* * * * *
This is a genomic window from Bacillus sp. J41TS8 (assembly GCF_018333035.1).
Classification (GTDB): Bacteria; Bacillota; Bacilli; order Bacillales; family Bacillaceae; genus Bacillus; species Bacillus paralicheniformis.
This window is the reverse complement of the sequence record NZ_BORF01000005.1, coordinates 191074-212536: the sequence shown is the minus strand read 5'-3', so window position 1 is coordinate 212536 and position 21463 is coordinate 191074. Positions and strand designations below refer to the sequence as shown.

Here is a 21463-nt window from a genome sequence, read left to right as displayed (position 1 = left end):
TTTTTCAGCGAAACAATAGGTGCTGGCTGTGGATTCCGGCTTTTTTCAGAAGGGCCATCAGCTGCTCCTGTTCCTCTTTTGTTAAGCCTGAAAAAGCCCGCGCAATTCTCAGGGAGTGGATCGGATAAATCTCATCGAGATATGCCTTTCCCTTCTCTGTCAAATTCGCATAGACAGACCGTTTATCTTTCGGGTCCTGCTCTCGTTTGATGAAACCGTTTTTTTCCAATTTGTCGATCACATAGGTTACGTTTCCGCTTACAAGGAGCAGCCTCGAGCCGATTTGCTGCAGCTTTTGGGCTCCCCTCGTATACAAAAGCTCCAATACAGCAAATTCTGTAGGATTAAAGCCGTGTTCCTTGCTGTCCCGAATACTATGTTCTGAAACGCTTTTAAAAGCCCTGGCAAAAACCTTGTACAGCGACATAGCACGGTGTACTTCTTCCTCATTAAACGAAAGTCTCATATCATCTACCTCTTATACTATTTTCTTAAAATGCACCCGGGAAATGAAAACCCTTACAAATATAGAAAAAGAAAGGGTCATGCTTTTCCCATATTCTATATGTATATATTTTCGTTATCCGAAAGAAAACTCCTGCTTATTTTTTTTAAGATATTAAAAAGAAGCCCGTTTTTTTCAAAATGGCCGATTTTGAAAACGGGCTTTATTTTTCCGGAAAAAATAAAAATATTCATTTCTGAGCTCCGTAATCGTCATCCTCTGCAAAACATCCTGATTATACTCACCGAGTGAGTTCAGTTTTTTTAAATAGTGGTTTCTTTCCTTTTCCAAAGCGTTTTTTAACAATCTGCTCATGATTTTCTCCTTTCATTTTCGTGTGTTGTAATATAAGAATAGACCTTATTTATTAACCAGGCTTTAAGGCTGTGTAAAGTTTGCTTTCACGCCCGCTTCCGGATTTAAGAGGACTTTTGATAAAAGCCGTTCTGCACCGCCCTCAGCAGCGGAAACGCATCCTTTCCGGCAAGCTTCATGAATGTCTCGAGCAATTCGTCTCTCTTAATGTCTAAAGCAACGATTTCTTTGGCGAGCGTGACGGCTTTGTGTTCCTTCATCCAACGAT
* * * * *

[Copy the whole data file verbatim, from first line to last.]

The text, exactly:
This is a genomic window from Bacillus sp. J41TS8 (assembly GCF_018333035.1).
Classification (GTDB): Bacteria; Bacillota; Bacilli; order Bacillales; family Bacillaceae; genus Bacillus; species Bacillus paralicheniformis.
This window is the reverse complement of the sequence record NZ_BORF01000005.1, coordinates 191074-212536: the sequence shown is the minus strand read 5'-3', so window position 1 is coordinate 212536 and position 21463 is coordinate 191074. Positions and strand designations below refer to the sequence as shown.

Here is a 21463-nt window from a genome sequence, read left to right as displayed (position 1 = left end):
TTTTTCAGCGAAACAATAGGTGCTGGCTGTGGATTCCGGCTTTTTTCAGAAGGGCCATCAGCTGCTCCTGTTCCTCTTTTGTTAAGCCTGAAAAAGCCCGCGCAATTCTCAGGGAGTGGATCGGATAAATCTCATCGAGATATGCCTTTCCCTTCTCTGTCAAATTCGCATAGACAGACCGTTTATCTTTCGGGTCCTGCTCTCGTTTGATGAAACCGTTTTTTTCCAATTTGTCGATCACATAGGTTACGTTTCCGCTTACAAGGAGCAGCCTCGAGCCGATTTGCTGCAGCTTTTGGGCTCCCCTCGTATACAAAAGCTCCAATACAGCAAATTCTGTAGGATTAAAGCCGTGTTCCTTGCTGTCCCGAATACTATGTTCTGAAACGCTTTTAAAAGCCCTGGCAAAAACCTTGTACAGCGACATAGCACGGTGTACTTCTTCCTCATTAAACGAAAGTCTCATATCATCTACCTCTTATACTATTTTCTTAAAATGCACCCGGGAAATGAAAACCCTTACAAATATAGAAAAAGAAAGGGTCATGCTTTTCCCATATTCTATATGTATATATTTTCGTTATCCGAAAGAAAACTCCTGCTTATTTTTTTTAAGATATTAAAAAGAAGCCCGTTTTTTTCAAAATGGCCGATTTTGAAAACGGGCTTTATTTTTCCGGAAAAAATAAAAATATTCATTTCTGAGCTCCGTAATCGTCATCCTCTGCAAAACATCCTGATTATACTCACCGAGTGAGTTCAGTTTTTTTAAATAGTGGTTTCTTTCCTTTTCCAAAGCGTTTTTTAACAATCTGCTCATGATTTTCTCCTTTCATTTTCGTGTGTTGTAATATAAGAATAGACCTTATTTATTAACCAGGCTTTAAGGCTGTGTAAAGTTTGCTTTCACGCCCGCTTCCGGATTTAAGAGGACTTTTGATAAAAGCCGTTCTGCACCGCCCTCAGCAGCGGAAACGCATCCTTTCCGGCAAGCTTCATGAATGTCTCGAGCAATTCGTCTCTCTTAATGTCTAAAGCAACGATTTCTTTGGCGAGCGTGACGGCTTTGTGTTCCTTCATCCAACGAT